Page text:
Radio stations urged to be credible in their coverage and dissemination of information
Lusaka, 10 February 2022: As Zambia joins the rest of the World in commemorating the 2022 World Radio Day on Sunday 13th February, Panos Institute Southern Africa (PSAf) urges radio stations to ensure credibility in their work if radio is to thrive as a trusted source of information.
World Radio Day is commemorated every year on 13th February to celebrate radio as a medium of communication and how it shapes people’s lives. Radio remains one of the world’s most trusted and widely used media as it does not only inform, educate, and entertain, but transforms and brings people together. This year, Word Radio Day is being commemorated under theme “Radio and Trust”.
Radio continues to be accepted as reliable and affordable means of accessing and sharing information, especially by underprivileged communities in far flung areas. Radio provides a quick access to information that empowers people to make informed decisions and achieve positive change for themselves and their communities.
Panos considers radio as its main ally in its work of providing vital life changing information to marginalized and underprivileged communities, particularly in rural areas, and a platform through which they amplify their voices and influence the development agenda. Radio has been instrumental in the many achievements Panos has scored in its work of ensuring that information is used to foster social change and social accountability, with the poor and marginalized being active players.
However, Panos is concerned that the upsurge of misinformation associated with the media around such issues as the COVID 19 pandemic is eroding public trust in radio, a situation that in turn threatens the very essence of its existence – to positively transform lives of the people that access its services. This mistrust in radio has further been fueled by the circulation of misinformation, disinformation, and content of hate speech on social media.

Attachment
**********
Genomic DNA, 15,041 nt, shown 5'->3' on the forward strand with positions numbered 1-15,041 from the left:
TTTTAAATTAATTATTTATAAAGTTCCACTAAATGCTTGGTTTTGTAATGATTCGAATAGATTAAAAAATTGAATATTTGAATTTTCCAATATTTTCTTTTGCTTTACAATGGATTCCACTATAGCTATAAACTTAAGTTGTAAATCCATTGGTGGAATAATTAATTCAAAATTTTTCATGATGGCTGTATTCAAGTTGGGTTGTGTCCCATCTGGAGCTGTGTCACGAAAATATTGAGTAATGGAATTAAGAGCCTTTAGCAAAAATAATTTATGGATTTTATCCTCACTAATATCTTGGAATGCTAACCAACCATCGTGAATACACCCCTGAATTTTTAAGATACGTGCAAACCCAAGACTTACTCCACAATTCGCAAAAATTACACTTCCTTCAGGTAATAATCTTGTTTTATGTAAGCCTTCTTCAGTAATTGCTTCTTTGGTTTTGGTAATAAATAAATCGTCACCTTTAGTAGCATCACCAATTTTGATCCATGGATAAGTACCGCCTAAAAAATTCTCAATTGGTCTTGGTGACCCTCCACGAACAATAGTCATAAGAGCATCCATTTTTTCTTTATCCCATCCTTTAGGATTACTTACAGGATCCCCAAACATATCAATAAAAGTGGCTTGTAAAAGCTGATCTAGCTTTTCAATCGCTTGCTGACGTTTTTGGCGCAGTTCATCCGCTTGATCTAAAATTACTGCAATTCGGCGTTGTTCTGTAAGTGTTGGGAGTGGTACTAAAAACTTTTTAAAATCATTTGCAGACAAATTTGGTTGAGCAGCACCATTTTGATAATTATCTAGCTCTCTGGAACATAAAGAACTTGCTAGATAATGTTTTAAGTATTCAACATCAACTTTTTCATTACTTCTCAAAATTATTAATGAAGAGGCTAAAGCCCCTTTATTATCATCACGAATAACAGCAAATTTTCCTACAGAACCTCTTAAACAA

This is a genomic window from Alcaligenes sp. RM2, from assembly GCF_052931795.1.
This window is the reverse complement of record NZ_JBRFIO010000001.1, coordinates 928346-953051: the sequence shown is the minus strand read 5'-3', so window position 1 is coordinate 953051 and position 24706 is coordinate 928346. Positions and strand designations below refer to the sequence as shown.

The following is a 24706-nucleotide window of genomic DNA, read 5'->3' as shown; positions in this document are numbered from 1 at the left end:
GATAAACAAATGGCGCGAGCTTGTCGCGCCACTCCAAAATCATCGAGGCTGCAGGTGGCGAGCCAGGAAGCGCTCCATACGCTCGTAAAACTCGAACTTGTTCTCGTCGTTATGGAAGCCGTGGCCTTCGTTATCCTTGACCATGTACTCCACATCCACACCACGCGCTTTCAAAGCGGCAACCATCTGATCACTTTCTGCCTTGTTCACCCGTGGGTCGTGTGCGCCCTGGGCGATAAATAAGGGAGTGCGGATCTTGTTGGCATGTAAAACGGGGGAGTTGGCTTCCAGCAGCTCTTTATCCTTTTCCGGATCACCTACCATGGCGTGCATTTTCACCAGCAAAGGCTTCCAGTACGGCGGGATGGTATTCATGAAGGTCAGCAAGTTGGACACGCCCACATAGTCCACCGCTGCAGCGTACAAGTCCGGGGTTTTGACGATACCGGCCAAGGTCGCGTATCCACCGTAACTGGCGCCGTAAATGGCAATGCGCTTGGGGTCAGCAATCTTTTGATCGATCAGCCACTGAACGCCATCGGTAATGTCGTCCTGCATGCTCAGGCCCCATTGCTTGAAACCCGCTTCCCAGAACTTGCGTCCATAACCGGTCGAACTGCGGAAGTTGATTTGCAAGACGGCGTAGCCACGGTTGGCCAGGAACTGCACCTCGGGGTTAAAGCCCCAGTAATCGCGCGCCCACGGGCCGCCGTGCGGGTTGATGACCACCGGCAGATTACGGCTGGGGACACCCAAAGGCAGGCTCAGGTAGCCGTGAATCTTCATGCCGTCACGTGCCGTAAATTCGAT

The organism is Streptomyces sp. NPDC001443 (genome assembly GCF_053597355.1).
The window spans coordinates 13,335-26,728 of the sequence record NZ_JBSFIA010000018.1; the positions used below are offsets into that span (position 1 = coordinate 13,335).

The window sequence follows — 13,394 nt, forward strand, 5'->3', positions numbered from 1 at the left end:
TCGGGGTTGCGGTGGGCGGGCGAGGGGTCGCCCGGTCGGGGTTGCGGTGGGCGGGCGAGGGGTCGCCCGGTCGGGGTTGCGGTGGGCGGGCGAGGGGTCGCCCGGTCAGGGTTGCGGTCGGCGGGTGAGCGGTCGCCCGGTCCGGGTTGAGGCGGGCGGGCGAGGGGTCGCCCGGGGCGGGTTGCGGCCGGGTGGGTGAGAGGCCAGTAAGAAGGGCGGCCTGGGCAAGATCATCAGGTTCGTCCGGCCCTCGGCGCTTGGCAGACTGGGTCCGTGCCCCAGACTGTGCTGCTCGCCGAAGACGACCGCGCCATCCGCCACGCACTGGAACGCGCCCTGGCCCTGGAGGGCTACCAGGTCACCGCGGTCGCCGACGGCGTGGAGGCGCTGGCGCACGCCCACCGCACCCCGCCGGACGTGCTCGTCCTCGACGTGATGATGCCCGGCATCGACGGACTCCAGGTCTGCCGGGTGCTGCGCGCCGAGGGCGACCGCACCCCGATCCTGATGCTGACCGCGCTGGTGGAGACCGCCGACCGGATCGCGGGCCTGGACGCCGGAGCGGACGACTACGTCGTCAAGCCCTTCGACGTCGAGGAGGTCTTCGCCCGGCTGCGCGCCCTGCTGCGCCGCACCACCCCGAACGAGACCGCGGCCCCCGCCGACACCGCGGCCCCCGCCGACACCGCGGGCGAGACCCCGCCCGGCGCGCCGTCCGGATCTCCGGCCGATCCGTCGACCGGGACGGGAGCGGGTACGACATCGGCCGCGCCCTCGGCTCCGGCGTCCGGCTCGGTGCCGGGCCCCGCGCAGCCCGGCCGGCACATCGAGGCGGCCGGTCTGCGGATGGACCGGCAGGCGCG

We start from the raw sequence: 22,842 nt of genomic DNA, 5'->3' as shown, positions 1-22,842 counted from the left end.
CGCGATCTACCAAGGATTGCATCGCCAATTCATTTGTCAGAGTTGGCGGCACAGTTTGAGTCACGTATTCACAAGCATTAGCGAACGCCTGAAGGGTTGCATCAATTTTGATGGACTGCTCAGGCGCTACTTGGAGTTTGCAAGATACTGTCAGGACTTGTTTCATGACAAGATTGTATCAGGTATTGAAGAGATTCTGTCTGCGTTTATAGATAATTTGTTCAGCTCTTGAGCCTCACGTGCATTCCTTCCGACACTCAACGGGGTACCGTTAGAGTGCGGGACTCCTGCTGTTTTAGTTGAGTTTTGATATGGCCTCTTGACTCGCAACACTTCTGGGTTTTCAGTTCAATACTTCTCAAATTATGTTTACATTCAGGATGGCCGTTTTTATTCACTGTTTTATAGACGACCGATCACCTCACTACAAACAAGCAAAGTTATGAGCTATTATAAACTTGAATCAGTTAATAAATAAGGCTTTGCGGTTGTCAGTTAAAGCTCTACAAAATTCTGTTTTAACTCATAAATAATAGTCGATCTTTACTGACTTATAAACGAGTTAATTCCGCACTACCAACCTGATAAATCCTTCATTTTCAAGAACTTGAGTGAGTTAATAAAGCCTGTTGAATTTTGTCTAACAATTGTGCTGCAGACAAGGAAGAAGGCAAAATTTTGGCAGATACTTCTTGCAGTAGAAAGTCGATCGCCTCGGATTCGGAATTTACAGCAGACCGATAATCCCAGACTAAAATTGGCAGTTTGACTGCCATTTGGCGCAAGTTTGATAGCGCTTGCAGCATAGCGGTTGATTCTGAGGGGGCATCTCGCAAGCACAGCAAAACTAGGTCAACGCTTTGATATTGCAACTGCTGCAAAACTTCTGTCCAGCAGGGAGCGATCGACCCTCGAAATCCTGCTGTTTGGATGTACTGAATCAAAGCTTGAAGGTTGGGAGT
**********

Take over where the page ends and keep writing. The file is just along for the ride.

It is for this reason that PSAf challenges the radio stations to ensure that the information and content they channel out is credible. They can achieve this by taking advantage of the various technologies and fact checking tools that will enable them to critically examine credentials and affiliations of sources and authors of content they use to develop their content. This evaluation process will ensure that whatever information they receive and share is credible and reliable, and does not erode the trust of their listeners, clients and stakeholders, including the business community that support radio financially.
As an organisation that extensively works with and through radio, PSAf has partnered with various stakeholders to build the capacity of radio in many areas of its work, especially development and dissemination of credible and useful content to its array of audiences. To this effect, Panos is currently working with Internews, FHI360, Bloggers of Zambia and MiSA Zambia in implementing a USAID funded Open Spaces Zambia initiative that is not only complementing Government efforts but also support radio to strengthen the democratic foundations of freedom of speech and assembly; enhance space for activists, human rights defenders, and voices to protect the democratic spaces in Zambia and the region at large. In addition, Panos is supporting the efforts of media to ensure credibility of their content through the iVerify Zambia platform, a technology-based fact checking and response mechanism. Through these interventions, Panos aims to empower radio stations, especially community radio stations with critical investigative reporting and content development skills so as to enhance their abilities to widely research their news topics and sources, and in turn strengthen their credibility and public trust of radio as the most reliable source of information.
Panos recognizes the challenges that radio stations and their staff face and the sacrifices they make to generate and disseminate content. The World Radio Day is therefore a worthy occasion to celebrate the efforts of radio and its strides in keeping the world informed and on the development path. The challenges that radio stations grapple with, especially financial and technical difficulties, should not be seen as an opportunity by financiers to exploit and compromise their editorial independence, or for the radio stations to succumb to exploitative support that erodes their credibility and public trust.
Therefore, we call on the government, stakeholders, and other well-wishers to use the World Radio Day to reflect on the plight of radio and ways the medium can sustainably be supported to grow and remain a reliable and trustworthy source of information for the public.
Programmes Manager, Panos Institute Southern Africa (PSAf)